Well, after my last thread I put off reloading...


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allaroundhunter
January 18, 2013, 10:30 AM
....but now with ammunition on backorder until the summer (and even later) I am not putting it off anymore. I am wanting to get to shoot my .308 Win, and wanting to push it further with some worked up handloads.

Heck, I also want a new hobby! I will not be so much getting into this to save money, I just want to be able to shoot and enjoy another aspect of the shooting sports!

My main question is, what manual do you guys recommend if I am wanting to shoot Sierra MatchKing bullets? The Sierra manual? I understand that it is common practice for reloaders to have more than one manual, so what others do y'all also suggest and for what reasons?

I see that Lyman's new manual (49th edition), seems to be well liked, is that another good one to have?... I guess how many manuals should a new reloader have? Assuming I will be loading .308, .223, and 9mm (to start ;)).


Also, my brother recently shot my .308 out to 500 yards and was thrilled when he hit his target, but was not thrilled with the recoil. Is there any info on reduced loads for .308 in any manuals that y'all know of?


Thanks!
-AAH

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cfullgraf
January 18, 2013, 10:42 AM
Lyman #49 is a good all around manual but most folks have several manuals to research from.

The manuals from the bullet manufacturers showcase their products, so if you are interested in Sierra bullets, then that would be a good addition.

The powder manufacturers also provide data that showcase their products. Hodgdon prints an annual magazine style manual each year and has data on-line. The 2013 is just out. I have bought one each of the last several years. The magazine has some good articles in it as well as the reloading data.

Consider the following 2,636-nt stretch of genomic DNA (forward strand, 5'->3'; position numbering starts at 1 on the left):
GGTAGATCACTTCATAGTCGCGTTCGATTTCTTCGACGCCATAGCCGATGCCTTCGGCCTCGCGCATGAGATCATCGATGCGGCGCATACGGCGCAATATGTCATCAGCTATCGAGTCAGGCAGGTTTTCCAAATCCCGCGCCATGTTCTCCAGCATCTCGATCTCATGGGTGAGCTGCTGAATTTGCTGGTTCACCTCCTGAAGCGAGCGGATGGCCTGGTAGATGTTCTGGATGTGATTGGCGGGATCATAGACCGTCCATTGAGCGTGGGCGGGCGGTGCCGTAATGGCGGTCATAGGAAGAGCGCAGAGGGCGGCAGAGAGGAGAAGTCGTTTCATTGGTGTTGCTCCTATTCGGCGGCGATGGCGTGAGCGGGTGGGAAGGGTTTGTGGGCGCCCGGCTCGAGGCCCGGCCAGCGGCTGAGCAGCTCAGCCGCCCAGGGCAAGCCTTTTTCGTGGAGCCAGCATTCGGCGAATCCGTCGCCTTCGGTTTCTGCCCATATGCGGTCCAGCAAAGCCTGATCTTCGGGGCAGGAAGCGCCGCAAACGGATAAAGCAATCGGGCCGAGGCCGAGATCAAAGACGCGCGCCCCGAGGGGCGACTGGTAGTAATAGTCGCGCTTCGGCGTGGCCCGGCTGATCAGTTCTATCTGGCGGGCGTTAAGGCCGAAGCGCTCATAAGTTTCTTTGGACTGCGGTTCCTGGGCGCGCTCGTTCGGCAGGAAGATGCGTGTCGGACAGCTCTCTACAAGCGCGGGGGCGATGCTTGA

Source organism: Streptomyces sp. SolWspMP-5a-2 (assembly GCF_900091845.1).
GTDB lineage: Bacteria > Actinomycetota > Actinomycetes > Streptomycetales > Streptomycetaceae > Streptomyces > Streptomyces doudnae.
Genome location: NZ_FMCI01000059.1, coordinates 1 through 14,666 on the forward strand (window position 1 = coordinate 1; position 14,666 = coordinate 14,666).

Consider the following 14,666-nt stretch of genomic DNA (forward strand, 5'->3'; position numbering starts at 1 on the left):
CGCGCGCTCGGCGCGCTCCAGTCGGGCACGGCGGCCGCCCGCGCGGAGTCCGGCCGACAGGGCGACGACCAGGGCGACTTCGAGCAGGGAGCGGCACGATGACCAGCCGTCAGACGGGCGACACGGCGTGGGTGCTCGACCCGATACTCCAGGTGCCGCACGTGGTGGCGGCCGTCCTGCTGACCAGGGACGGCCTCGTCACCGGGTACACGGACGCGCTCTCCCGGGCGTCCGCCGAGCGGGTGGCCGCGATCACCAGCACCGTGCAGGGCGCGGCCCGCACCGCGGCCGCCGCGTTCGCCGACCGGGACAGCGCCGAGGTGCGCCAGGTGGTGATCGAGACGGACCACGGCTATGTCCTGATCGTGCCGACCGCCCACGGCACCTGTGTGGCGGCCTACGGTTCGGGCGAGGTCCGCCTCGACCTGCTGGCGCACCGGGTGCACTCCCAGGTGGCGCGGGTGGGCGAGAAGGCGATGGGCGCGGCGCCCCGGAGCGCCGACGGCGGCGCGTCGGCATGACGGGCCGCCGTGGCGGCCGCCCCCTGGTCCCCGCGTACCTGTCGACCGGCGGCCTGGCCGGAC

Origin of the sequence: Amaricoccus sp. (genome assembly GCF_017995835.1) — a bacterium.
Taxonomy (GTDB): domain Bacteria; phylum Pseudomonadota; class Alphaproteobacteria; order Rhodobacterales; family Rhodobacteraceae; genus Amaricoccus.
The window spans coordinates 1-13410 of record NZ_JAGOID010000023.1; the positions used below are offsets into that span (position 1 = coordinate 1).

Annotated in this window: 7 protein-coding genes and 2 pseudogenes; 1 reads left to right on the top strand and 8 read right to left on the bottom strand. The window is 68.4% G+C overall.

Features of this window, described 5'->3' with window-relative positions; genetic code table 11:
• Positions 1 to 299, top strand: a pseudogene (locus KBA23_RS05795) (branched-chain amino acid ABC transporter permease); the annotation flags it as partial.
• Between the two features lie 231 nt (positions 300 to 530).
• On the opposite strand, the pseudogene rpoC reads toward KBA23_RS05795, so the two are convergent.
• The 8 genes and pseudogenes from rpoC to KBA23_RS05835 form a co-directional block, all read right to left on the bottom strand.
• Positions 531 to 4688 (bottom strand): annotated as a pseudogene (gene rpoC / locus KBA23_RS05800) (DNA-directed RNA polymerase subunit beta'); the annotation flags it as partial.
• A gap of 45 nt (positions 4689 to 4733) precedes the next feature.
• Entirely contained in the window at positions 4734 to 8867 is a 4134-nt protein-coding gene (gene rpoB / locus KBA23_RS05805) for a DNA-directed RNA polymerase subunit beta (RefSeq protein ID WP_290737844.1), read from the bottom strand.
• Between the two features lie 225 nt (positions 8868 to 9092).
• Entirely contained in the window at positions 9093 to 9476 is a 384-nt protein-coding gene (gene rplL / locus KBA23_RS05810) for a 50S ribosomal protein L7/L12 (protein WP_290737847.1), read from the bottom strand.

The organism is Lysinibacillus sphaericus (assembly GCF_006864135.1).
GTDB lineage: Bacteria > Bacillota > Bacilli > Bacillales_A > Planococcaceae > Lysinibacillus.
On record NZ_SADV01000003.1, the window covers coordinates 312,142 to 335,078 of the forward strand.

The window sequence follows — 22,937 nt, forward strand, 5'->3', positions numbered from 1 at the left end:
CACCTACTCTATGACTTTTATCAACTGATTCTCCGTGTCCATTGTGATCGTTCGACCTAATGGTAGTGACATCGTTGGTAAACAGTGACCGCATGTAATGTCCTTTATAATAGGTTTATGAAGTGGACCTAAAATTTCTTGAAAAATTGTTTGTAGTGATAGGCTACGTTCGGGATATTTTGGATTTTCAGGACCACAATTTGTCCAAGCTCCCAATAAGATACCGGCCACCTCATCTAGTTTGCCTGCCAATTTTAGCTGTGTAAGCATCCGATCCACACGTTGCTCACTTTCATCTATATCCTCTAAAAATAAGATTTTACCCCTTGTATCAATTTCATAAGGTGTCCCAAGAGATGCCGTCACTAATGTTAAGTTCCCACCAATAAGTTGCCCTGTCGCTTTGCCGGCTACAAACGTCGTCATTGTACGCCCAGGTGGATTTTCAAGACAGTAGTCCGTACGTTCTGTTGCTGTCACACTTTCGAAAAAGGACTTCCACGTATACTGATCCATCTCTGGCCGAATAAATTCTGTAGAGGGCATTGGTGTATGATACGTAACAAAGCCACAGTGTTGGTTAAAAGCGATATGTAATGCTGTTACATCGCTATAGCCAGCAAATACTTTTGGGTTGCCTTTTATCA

The other manufacturers also have an on-line presence. Accurate and Ram Shot powders make their printed data available on line for printing. Alliant has data on line.

Most, if not all, of the books have additional information in them that make good reading for learning various aspects of reloading.

I would be careful of some of the data posted on line from unknown sources. Much of it is from individuals without much research behind them and the data may be unsafe.

Hope this helps.

allaroundhunter
January 18, 2013, 10:46 AM
Thanks, cfullgraf, I was also wondering about manuals (or other readings) on powders. I know that I will be testing loads with Hodgdon, IMR, and Alliant within the first year that I am reloading, so knowing that most of them have some of their own data is definitely a help!

taraquian
January 18, 2013, 11:00 AM
All of the powder companies have an online datacenter, and all but VV have a printable version. I printed them all out and put them in a 3-ring binder with some other charts and tables I seem to use a lot. That and your bullet manufacturers should have you covered, but I would get the Lee or Lyman manual first since you may or may not find your bullets right now...

USSR
January 18, 2013, 11:03 AM
So, you put off reloading, and now that ammo is basically unavailable, you plan to take up reloading? Hate to tell you this, but almost all powder and primers are unavailable as well.